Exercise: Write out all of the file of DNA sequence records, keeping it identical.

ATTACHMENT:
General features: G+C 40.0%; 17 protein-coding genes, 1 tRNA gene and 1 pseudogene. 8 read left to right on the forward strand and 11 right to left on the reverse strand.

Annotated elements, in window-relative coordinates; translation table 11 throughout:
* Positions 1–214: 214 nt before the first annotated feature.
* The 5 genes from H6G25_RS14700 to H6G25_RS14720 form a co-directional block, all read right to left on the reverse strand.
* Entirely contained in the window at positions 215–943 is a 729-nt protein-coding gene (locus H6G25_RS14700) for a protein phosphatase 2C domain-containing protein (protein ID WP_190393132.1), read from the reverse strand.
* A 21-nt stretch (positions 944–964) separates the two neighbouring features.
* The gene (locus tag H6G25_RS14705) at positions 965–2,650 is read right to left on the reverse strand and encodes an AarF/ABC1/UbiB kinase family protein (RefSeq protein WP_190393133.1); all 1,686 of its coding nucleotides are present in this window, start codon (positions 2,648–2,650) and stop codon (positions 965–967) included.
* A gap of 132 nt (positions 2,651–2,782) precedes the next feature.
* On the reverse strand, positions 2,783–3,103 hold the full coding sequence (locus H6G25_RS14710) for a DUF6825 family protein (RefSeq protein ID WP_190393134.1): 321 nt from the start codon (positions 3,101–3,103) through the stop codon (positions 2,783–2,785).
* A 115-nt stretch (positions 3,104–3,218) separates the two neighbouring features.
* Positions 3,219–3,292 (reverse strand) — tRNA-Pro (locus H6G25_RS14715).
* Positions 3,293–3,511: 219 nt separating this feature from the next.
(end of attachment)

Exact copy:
General features: G+C 40.0%; 17 protein-coding genes, 1 tRNA gene and 1 pseudogene. 8 read left to right on the forward strand and 11 right to left on the reverse strand.

Annotated elements, in window-relative coordinates; translation table 11 throughout:
* Positions 1–214: 214 nt before the first annotated feature.
* The 5 genes from H6G25_RS14700 to H6G25_RS14720 form a co-directional block, all read right to left on the reverse strand.
* Entirely contained in the window at positions 215–943 is a 729-nt protein-coding gene (locus H6G25_RS14700) for a protein phosphatase 2C domain-containing protein (protein ID WP_190393132.1), read from the reverse strand.
* A 21-nt stretch (positions 944–964) separates the two neighbouring features.
* The gene (locus tag H6G25_RS14705) at positions 965–2,650 is read right to left on the reverse strand and encodes an AarF/ABC1/UbiB kinase family protein (RefSeq protein WP_190393133.1); all 1,686 of its coding nucleotides are present in this window, start codon (positions 2,648–2,650) and stop codon (positions 965–967) included.
* A gap of 132 nt (positions 2,651–2,782) precedes the next feature.
* On the reverse strand, positions 2,783–3,103 hold the full coding sequence (locus H6G25_RS14710) for a DUF6825 family protein (RefSeq protein ID WP_190393134.1): 321 nt from the start codon (positions 3,101–3,103) through the stop codon (positions 2,783–2,785).
* A 115-nt stretch (positions 3,104–3,218) separates the two neighbouring features.
* Positions 3,219–3,292 (reverse strand) — tRNA-Pro (locus H6G25_RS14715).
* Positions 3,293–3,511: 219 nt separating this feature from the next.